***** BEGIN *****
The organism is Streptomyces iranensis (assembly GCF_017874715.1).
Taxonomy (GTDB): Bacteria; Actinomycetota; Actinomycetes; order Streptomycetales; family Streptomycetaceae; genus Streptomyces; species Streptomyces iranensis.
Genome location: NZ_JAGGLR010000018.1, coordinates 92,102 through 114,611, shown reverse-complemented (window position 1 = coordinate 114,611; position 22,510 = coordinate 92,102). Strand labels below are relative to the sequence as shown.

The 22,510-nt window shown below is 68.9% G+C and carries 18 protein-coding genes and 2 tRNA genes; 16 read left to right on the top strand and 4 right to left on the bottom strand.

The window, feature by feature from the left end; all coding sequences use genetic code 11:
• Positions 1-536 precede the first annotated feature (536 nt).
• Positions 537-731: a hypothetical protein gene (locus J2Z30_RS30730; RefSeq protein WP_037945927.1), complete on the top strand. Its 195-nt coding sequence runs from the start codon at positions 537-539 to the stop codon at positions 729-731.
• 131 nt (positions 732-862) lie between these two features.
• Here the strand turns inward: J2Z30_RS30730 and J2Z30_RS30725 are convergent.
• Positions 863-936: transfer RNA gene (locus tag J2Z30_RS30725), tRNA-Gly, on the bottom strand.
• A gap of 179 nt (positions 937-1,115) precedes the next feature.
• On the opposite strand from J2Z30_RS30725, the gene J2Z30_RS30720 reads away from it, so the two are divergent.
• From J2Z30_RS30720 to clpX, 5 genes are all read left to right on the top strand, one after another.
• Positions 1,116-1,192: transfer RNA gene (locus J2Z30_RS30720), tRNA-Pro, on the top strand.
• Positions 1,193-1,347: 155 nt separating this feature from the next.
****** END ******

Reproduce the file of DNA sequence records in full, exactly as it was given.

The organism is Streptomyces iranensis (assembly GCF_017874715.1).
Taxonomy (GTDB): Bacteria; Actinomycetota; Actinomycetes; order Streptomycetales; family Streptomycetaceae; genus Streptomyces; species Streptomyces iranensis.
Genome location: NZ_JAGGLR010000018.1, coordinates 92,102 through 114,611, shown reverse-complemented (window position 1 = coordinate 114,611; position 22,510 = coordinate 92,102). Strand labels below are relative to the sequence as shown.

The 22,510-nt window shown below is 68.9% G+C and carries 18 protein-coding genes and 2 tRNA genes; 16 read left to right on the top strand and 4 right to left on the bottom strand.

The window, feature by feature from the left end; all coding sequences use genetic code 11:
• Positions 1-536 precede the first annotated feature (536 nt).
• Positions 537-731: a hypothetical protein gene (locus J2Z30_RS30730; RefSeq protein WP_037945927.1), complete on the top strand. Its 195-nt coding sequence runs from the start codon at positions 537-539 to the stop codon at positions 729-731.
• 131 nt (positions 732-862) lie between these two features.
• Here the strand turns inward: J2Z30_RS30730 and J2Z30_RS30725 are convergent.
• Positions 863-936: transfer RNA gene (locus tag J2Z30_RS30725), tRNA-Gly, on the bottom strand.
• A gap of 179 nt (positions 937-1,115) precedes the next feature.
• On the opposite strand from J2Z30_RS30725, the gene J2Z30_RS30720 reads away from it, so the two are divergent.
• From J2Z30_RS30720 to clpX, 5 genes are all read left to right on the top strand, one after another.
• Positions 1,116-1,192: transfer RNA gene (locus J2Z30_RS30720), tRNA-Pro, on the top strand.
• Positions 1,193-1,347: 155 nt separating this feature from the next.